The technology allows companies to compare millions of photos against a hash set of child sexual abuse images. The hash set is created by NCMEC and derived from the “worst of the worst” child pornography images uploaded to the CyberTipline by electronic service providers.
For NCMEC, PhotoDNA is a proactive way to make the Internet safer while helping victims heal at the same time.
“Certainly, it’s important from a victims’ rights perspective; these are crime scene photographs,” says John Shehan, vice president of NCMEC’s Exploited Child Division. “Microsoft providing this service is immense.”
Federico Gomez Suarez, a senior project manager on Microsoft’s PhotoDNA team, has been working on the technology for six years and still recalls the elation of learning it had identified its first illegal image. “It was exciting to see the work we were doing was actually going to make a difference,” he says.
Kik, a chat network that’s popular among teens and young adults around the world, recently became the first company in Canada to deploy the PhotoDNA Cloud Service. Kik uses it to detect exploitive profile photos as they’re being uploaded, so the company can immediately remove them, report them to law enforcement and remove the user’s account.
“It is allowing us to identify and remove illegal content, so it’s been a huge plus from our perspective in helping keep our users safe,” says Heather Galt, Kik’s head of privacy.
The company does manually review some images, but with more than 200 million users globally, automation is a must. PhotoDNA allows Kik to identify known illegal images among a much greater number of photos, while in many cases letting human moderators avoid the disturbing task of identifying them.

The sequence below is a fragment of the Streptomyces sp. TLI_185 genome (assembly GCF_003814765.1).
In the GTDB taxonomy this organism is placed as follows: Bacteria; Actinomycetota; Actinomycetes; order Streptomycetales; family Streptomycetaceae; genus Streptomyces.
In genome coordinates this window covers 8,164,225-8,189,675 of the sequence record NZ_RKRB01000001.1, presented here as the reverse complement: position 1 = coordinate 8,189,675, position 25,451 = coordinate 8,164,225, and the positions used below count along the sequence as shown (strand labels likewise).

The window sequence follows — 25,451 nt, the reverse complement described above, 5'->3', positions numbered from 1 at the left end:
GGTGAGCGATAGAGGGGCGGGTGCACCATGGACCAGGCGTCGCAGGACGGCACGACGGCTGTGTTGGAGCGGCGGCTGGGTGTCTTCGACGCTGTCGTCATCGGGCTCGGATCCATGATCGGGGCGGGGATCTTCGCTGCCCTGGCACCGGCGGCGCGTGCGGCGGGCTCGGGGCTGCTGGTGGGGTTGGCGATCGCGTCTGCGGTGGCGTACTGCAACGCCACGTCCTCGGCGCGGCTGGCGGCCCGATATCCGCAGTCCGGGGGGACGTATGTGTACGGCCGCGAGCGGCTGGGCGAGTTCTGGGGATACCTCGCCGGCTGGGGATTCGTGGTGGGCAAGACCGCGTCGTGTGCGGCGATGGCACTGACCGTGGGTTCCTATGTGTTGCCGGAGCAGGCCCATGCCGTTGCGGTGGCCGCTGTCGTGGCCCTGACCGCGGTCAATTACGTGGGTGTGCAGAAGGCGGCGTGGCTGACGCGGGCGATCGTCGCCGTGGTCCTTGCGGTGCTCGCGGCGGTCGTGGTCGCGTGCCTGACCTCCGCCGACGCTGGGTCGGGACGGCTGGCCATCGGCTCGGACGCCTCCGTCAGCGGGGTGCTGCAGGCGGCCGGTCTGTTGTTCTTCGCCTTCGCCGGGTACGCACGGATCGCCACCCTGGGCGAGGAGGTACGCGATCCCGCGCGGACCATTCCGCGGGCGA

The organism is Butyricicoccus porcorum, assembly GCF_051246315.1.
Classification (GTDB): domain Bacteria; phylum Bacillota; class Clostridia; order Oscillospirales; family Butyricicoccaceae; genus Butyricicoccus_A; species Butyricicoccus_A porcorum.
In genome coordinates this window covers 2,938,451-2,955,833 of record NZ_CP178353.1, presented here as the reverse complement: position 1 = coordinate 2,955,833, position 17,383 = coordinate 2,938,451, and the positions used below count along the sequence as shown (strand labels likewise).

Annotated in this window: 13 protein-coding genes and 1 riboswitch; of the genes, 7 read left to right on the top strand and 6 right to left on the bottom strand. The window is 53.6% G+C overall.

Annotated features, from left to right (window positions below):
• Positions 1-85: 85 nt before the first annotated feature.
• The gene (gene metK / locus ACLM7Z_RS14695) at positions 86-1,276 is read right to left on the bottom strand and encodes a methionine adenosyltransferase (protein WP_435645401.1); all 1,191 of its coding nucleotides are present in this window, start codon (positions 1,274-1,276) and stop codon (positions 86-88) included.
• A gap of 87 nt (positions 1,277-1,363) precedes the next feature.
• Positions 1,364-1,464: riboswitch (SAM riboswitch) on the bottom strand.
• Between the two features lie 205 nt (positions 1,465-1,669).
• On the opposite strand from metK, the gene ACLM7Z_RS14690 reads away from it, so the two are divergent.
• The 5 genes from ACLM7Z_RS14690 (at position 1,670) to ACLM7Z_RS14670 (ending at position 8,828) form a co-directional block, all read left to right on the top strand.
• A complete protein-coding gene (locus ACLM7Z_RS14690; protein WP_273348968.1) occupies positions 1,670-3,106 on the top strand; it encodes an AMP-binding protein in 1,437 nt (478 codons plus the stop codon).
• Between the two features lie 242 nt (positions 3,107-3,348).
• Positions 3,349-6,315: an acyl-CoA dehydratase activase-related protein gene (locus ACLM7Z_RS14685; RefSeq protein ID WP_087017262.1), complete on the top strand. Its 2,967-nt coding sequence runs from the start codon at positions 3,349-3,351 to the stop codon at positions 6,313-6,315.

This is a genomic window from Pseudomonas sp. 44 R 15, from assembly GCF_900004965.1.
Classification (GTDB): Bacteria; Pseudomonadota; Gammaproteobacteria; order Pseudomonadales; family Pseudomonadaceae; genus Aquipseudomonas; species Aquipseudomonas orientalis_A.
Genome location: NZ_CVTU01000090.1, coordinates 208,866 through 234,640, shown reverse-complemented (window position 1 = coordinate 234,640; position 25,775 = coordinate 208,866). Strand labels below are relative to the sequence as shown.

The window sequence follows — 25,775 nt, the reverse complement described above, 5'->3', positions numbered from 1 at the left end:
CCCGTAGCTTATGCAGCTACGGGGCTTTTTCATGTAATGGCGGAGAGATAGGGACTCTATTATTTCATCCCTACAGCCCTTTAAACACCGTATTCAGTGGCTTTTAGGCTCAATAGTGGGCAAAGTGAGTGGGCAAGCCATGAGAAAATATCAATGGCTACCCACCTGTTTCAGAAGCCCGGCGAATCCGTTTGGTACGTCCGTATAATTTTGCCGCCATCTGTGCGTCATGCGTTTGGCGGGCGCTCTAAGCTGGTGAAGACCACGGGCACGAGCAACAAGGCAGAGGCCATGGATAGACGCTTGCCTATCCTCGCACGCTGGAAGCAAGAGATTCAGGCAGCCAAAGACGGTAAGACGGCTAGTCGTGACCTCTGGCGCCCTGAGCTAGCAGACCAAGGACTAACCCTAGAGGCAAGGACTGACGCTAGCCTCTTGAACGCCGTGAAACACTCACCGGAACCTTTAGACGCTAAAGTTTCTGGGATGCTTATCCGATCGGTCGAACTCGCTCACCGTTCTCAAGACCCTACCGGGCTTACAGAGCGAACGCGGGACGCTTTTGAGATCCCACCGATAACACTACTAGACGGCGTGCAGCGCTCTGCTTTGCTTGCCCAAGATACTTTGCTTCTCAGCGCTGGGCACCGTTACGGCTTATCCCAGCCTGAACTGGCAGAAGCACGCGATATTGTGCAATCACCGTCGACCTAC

Another crucial advantage for Kik is that it doesn’t cause any delay for users sharing content.
It’s “so fast and does its work so efficiently that it’s been implemented with no negative impact whatsoever on the experience for users,” Galt says.
Mike McCarter, director of Online Operations at Microsoft, says beyond adding the speed and efficiency of Microsoft Azure cloud technology, Microsoft also enhanced the algorithm used to find illegal images, making PhotoDNA 1,000 times faster than previous versions.
“The fact that the service is free and in the cloud completely eliminates a financial and budgeting hurdle that might otherwise stand in the way of service adoption,” he says.
Gregoire says that if many more companies used PhotoDNA, it could greatly reduce the number of child sexual abuse photos on the Internet.
“At its core, this is really one of the most heinous crimes that can happen to a child during some of their most vulnerable years,” Gregoire says. “My hope is much wider-scale deployment of this important technology to better protect these victims of sexual abuse.”
Larry Zitnick, principal researcher for Microsoft Research, helped develop the technology in the beginning and is glad to see it’s now a cloud service with the potential to be used by many more organizations worldwide.
“This is a net to catch these illegal images,” he says, “and the wider the net, the better.”
Companies and organizations can learn how to access these free tools to help protect their businesses and curb the spread of child sexual abuse images on the PhotoDNA Cloud Service site.
Lead photo credit: Scott Eklund/Red Box Pictures